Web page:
It becomes clear that this opinion piece is written in the context of progressive ‘cringe culture’. It’s not difficult to imagine the campus bien pensants wincing uncomfortably at displays of the Union Jack, references to Settlement (‘invasion’ is usually preferred), and generally rolling their eyes or smirking derisively at the civilisation produced by the culture and traditionalist loyalties of ‘dead white males’. It is therefore unsurprising that this opinion piece has been awarded a prize at one of the most prestigious and well known Universities in Australia.
The era Ben Brooks refers to in the above extract, one in which the early Australian national identity was forged, was marked by three important factors largely absent today. The first was an overt and unapologetic national virility, strongly associated with its British origins, and one which it was hardly ‘controversial’ to assert in the public arena. It is difficult to imagine the academic or political elites of yesteryear (compared with those that assault us with their insipid national self-flagellation in the media today) being shy about asserting the obvious cultural, political and industrial superiority of British civilisation over that of, for example, Australia’s near-north. The second factor was the evidently comparable backwardness of our local neighbours during those early years of our history. The third, and unlike the elites of today, our forefathers were not prohibited from sharing and proudly expressing an identity that harked back to the homelands of our settlers. This gave rise to an affinity which was shared with the broader Anglosphere and the European world it was connected to. It is not surprising therefore that the “troubling strategic foes” were seen to be the prominent powers in that part of the world that mattered, at least in the minds of those European descended sons of the British Empire in the Antipodes.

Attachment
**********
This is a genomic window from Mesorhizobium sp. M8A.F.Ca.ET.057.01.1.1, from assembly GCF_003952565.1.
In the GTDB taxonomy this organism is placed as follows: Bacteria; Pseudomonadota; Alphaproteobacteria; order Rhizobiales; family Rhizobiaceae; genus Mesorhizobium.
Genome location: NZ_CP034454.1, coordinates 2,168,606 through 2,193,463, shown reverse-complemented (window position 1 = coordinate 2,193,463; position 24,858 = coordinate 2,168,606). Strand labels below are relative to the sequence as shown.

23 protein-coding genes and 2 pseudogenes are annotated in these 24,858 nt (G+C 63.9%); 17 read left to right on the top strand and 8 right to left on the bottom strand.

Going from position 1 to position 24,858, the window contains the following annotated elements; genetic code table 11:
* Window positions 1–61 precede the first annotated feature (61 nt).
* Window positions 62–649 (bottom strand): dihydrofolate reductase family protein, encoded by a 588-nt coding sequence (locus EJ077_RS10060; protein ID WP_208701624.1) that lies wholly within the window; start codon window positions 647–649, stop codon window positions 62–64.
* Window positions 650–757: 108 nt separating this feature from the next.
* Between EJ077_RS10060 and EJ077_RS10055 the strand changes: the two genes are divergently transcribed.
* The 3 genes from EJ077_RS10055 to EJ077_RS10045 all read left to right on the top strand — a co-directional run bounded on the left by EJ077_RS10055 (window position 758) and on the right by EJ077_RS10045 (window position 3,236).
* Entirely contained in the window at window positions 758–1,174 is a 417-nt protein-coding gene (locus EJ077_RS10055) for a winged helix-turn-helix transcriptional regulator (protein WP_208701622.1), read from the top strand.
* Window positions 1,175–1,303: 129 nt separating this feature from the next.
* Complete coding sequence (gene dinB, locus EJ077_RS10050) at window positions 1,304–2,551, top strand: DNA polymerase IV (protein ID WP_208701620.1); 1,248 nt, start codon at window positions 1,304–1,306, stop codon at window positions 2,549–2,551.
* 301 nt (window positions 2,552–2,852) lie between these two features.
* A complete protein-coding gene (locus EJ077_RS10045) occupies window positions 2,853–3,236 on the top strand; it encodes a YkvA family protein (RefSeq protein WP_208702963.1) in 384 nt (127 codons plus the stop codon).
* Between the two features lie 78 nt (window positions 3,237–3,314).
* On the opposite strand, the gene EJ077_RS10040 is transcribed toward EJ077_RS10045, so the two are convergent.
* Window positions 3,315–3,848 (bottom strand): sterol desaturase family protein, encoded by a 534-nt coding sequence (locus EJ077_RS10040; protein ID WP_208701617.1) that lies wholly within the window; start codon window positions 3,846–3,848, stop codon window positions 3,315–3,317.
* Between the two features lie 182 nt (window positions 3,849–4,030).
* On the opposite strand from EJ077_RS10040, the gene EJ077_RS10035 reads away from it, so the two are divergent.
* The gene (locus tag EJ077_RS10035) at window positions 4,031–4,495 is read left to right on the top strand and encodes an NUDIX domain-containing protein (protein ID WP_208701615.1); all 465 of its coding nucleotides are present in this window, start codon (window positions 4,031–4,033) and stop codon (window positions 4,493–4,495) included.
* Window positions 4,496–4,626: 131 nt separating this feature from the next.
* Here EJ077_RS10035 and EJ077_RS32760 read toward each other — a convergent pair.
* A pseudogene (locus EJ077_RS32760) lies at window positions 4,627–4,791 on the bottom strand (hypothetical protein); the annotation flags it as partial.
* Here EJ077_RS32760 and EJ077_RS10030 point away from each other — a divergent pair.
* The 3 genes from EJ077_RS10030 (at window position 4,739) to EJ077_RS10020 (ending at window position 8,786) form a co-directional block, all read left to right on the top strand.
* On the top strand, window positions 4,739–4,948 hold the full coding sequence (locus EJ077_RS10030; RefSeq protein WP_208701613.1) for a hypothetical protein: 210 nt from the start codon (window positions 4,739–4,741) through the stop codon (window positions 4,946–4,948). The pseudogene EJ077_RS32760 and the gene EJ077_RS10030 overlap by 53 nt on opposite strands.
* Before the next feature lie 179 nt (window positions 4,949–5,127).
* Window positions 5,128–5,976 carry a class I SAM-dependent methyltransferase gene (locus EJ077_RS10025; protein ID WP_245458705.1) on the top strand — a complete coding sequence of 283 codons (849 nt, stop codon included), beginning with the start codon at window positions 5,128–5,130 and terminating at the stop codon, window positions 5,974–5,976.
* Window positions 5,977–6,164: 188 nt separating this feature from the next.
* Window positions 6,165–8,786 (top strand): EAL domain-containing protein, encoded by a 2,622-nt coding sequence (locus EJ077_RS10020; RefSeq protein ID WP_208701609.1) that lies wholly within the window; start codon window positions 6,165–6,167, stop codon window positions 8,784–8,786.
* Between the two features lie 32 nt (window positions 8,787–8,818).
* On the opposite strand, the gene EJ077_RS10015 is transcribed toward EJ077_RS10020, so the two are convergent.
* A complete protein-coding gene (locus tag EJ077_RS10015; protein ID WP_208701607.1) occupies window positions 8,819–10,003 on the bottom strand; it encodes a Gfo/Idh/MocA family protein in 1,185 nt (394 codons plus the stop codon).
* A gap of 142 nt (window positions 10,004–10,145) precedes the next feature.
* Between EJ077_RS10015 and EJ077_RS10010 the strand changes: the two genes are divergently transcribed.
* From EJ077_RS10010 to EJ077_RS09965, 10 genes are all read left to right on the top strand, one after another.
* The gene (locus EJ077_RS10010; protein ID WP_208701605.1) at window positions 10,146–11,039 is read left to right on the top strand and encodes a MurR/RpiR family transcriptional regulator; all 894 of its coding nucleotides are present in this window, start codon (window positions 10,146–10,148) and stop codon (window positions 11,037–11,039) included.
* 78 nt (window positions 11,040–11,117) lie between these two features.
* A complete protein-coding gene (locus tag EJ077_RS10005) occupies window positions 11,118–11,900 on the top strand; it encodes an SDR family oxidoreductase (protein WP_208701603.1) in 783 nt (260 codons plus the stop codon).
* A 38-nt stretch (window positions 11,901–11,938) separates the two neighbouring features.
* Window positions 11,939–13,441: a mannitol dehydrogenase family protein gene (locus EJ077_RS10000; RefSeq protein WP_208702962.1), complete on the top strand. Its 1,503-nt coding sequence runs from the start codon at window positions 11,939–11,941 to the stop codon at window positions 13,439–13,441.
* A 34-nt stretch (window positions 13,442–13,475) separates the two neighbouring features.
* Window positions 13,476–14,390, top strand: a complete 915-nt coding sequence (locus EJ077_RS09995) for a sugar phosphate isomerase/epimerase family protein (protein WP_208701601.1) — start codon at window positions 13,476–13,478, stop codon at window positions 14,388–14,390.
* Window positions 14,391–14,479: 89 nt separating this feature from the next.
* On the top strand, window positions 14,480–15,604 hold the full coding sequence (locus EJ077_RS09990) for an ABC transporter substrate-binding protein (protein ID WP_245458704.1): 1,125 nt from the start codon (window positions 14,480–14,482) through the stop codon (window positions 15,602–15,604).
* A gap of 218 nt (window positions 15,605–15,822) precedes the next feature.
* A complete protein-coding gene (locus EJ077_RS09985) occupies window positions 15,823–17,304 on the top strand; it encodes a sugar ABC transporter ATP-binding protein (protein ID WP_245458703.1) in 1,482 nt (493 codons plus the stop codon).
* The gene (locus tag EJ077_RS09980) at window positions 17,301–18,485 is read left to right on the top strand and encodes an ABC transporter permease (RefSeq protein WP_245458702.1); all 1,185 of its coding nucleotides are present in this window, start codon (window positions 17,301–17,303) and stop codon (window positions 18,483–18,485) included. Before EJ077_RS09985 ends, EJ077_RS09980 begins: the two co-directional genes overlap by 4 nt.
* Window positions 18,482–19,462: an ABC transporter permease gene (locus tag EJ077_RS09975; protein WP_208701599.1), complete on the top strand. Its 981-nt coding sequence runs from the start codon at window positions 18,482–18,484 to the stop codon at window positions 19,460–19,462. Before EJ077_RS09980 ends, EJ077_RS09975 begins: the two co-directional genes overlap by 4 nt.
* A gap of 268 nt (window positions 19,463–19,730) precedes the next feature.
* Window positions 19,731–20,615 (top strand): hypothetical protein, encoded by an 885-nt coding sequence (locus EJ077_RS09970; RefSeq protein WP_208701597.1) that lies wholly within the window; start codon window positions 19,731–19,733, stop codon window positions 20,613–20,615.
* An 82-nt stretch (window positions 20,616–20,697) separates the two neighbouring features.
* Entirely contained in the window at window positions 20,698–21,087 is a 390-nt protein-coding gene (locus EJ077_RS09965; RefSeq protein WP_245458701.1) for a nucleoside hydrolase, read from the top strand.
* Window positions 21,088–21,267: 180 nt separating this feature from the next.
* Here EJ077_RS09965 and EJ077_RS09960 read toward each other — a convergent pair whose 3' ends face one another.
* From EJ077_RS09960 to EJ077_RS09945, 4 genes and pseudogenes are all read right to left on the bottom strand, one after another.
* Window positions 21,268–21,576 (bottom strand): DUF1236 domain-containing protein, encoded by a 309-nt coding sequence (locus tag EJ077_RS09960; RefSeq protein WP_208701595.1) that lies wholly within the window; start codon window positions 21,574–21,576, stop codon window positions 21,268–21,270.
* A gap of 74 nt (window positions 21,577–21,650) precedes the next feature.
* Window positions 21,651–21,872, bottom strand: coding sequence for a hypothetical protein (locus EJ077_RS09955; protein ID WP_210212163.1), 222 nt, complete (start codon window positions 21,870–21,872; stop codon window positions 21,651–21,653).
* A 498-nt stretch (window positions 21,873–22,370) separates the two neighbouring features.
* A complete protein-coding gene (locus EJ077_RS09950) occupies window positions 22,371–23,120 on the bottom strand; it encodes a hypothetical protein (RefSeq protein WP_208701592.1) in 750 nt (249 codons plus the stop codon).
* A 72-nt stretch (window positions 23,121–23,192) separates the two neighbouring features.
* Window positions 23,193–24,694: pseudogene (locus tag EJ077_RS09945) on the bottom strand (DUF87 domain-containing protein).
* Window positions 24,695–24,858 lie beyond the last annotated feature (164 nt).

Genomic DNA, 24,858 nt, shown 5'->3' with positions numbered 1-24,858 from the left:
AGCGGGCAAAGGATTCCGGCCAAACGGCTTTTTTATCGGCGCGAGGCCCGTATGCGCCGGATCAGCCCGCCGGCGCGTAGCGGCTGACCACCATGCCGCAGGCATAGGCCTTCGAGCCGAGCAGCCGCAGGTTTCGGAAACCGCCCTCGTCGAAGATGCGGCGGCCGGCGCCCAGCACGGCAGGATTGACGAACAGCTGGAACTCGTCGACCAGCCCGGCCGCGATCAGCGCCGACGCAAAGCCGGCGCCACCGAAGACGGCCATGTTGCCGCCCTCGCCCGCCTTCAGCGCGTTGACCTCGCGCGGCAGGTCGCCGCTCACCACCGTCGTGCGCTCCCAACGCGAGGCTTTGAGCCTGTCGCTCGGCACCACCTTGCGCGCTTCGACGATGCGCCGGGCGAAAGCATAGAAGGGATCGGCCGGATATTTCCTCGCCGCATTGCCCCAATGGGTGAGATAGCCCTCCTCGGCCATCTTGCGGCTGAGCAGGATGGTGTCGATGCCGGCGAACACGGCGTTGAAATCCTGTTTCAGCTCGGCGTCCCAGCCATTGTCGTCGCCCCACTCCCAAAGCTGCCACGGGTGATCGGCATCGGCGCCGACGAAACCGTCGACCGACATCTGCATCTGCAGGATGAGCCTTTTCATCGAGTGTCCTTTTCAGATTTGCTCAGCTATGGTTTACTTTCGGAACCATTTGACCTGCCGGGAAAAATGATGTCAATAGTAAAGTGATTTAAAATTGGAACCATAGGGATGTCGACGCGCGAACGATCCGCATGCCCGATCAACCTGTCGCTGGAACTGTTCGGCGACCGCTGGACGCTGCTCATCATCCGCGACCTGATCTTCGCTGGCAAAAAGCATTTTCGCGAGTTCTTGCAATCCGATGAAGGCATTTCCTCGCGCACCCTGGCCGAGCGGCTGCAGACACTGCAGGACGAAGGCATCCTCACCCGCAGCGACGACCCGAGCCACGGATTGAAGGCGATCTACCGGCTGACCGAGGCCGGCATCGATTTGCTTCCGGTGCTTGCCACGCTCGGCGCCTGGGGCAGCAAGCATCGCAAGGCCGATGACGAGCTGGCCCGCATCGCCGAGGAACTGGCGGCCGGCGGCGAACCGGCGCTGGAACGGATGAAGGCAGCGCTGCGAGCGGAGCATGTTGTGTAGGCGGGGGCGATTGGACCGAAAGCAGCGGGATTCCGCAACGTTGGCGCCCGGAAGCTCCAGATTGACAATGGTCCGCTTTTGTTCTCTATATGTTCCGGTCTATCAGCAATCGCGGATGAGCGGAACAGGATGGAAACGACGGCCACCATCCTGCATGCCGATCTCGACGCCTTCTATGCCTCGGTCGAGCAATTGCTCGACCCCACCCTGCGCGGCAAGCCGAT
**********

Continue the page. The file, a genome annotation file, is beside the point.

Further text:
This attitude was a product of the relative insignificance of any local threat, coupled with our membership to a larger British and European family of nations with which we had no compunctions to associate spiritually, psychologically and therefore politically, economically and geostrategically. The Anglo-preferential global outlook of those (presumably to Brooks) less ‘enlightened’ years was therefore both natural and reasonable, as was the Euro-centric vision of the cultural and political class of that period. Only an individual cleansed of his national identity and its historical legacies would see it as ‘backward’ (other words commonly used liberal commentators include ‘jingoist’, ‘chauvinistic’, and ‘insular’). This is because such an individual would be fundamentally incapable of understanding the imperative of a people to act as a distinct people, according to their interest, which are in turn defined by their particularist needs and demands.